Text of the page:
Williamson’s interest in health was probably started by an early experience he had whilst caring for his brother who was sick with Diphtheria. Williamson would come into close contact with him, even clearing his throat of phlegm with his own fingers, but never actually contracted the disease himself.  A similar experience was to occur in a hospital in 1899 when he was 16. Williamson was thought to have had scarlet fever and put on a scarlet fever ward.  It turned out that he’d never contracted the disease.  He pondered the question of why some people became ill while others did not.  So, he decided to study pathology to understand the processes involved in disease.  Fundamental to Williamson’s research, however, particularly that which was undertaken at the Pioneer Health Centre with Dr Innes Pearse, was the importance that a person’s social as well as physical environment were to health.

Innes Hope Pearse was born in 1889 and was an only child. She chose to study medicine because she felt it would give her independence as a woman.  She qualified as a doctor in 1916 at the Royal Free Hospital and later worked at both Bristol Hospital for Children and Women and the Great Northern Hospital.  She went on to become the first woman medical registrar at the London Hospital and later, at the Royal Free Hospital where she met George Scott Williamson and assisted him in his work on the thyroid gland.

Around the 1920s Dr Williamson was becoming interested in the notion of what health was.  He questioned whether curing a disorder was the same thing as giving an individual health and on this question there was very little research.  So too, Dr Pearse’s work with children led to the realisation that despite her extensive knowledge about them, she did not know what a healthy child looked or behaved like!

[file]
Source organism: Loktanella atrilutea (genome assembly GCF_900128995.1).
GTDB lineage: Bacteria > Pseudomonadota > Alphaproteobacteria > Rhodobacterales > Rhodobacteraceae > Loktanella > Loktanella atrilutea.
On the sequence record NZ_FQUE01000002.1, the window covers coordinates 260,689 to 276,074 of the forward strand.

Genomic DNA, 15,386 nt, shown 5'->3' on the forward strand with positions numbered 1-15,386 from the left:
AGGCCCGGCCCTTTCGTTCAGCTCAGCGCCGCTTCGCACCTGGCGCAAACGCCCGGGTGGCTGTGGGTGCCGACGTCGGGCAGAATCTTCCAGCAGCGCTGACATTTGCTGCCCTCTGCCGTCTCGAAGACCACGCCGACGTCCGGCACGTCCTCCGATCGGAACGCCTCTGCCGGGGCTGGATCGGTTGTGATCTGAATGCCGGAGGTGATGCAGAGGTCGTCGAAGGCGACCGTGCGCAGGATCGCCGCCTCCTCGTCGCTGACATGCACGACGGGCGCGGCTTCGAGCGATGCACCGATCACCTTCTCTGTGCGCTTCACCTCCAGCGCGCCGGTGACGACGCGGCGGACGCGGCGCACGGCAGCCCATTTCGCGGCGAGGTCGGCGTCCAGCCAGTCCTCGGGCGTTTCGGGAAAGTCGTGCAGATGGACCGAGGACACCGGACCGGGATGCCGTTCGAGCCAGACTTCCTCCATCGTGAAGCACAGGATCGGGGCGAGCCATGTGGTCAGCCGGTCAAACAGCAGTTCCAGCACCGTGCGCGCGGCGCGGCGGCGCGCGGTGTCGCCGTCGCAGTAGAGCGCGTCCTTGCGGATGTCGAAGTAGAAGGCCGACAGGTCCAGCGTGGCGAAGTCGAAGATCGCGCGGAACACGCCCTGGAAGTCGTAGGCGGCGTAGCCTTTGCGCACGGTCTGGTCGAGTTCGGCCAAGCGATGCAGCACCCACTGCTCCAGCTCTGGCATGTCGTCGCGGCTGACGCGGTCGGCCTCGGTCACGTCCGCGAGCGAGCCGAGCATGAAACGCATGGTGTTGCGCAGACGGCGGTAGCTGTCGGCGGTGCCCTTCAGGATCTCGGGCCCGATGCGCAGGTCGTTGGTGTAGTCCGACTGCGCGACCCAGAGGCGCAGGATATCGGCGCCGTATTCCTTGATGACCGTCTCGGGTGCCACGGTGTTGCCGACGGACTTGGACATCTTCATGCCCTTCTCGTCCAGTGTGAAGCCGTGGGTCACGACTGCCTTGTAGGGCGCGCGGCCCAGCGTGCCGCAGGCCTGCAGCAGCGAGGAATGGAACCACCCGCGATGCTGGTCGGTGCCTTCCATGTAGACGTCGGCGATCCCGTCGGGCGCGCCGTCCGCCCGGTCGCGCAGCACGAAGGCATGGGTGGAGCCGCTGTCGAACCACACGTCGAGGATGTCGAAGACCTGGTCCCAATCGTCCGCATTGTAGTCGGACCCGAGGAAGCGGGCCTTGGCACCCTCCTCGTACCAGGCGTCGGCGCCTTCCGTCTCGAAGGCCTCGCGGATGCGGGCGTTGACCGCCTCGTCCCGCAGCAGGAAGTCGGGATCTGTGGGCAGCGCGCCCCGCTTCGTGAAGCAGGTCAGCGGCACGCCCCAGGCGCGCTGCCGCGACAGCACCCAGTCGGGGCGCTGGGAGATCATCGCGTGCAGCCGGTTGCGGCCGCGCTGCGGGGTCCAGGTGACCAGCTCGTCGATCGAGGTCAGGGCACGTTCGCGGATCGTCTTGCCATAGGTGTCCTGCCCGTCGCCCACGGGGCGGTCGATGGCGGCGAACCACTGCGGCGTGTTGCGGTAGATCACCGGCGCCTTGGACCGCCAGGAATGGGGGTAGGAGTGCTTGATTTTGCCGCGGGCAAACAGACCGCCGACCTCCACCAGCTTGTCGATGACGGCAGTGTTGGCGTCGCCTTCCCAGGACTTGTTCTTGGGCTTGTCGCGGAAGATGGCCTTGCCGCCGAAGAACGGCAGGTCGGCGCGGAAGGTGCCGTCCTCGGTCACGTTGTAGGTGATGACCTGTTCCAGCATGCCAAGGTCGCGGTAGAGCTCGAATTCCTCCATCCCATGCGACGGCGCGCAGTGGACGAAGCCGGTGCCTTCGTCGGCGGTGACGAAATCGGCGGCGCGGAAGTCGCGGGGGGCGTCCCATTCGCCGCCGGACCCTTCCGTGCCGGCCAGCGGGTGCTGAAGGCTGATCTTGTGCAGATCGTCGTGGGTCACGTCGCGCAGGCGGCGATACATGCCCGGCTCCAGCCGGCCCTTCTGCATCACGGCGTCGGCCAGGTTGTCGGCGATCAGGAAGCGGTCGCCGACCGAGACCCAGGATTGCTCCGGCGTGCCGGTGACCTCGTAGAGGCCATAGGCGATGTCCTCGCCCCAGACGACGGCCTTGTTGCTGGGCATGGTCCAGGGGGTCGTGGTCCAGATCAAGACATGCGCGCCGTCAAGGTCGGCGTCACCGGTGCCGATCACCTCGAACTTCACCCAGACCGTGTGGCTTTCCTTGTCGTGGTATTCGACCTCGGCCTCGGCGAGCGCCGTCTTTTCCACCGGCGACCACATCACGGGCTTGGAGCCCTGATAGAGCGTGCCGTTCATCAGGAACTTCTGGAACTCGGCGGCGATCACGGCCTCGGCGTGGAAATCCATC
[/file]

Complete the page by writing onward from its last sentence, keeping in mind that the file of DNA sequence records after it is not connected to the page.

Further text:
The First Health Centre

One of the questions that Pearse and Williamson asked as part of their research was, ‘What happens to an individual and communities when they have health and how would that impact on society and future generations?’ If you flip this question and ask what happens when a community has bad health, the answer may be more obvious. These were the kinds of questions that led the doctors to undertake their first study into the nature of health by setting up a family health club in a small house on Queen’s Road, Peckham in 1926 – the first Pioneer Health Centre.The centre 4

Why Peckham?

Peckham in south London was chosen because at that time it was a fairly prosperous area inhabited mostly by artisan families and with a good number of shopkeepers, clerics, small business owners and a few labourers. There was very little poverty and employment was high. It was presumed, therefore, that the levels of health would be high.

Families from the local area could use the centre as a family club but in order to do so they had to agree to have a ‘health overhaul’. This allowed the doctors to study the health of the families. The ‘centre’ included a consulting room, a nursery and a small club room where mothers could meet in the afternoons with their children and in the evenings parents could spend time together too.  The building was open everyday from 2pm to 10pm and members could make appointments for their overhaul to suit themselves. It came as a surprise to the doctors when their studies revealed that despite being relatively well off and having a number of health resources available to them like a swimming bath and sports clubs in the borough, there was a lack of “vitality” within the families themselves, even amongst those who had no disease or disorder.  Peckham was a crowded area and although people had next door neighbours they were often without friends and felt isolated. There was evidence that people were not living to their full capacity and there was a great deal of lethargy.

In part 2 we’ll look at how Pearse and Williamson found solutions to these problems with a new purpose-built centre.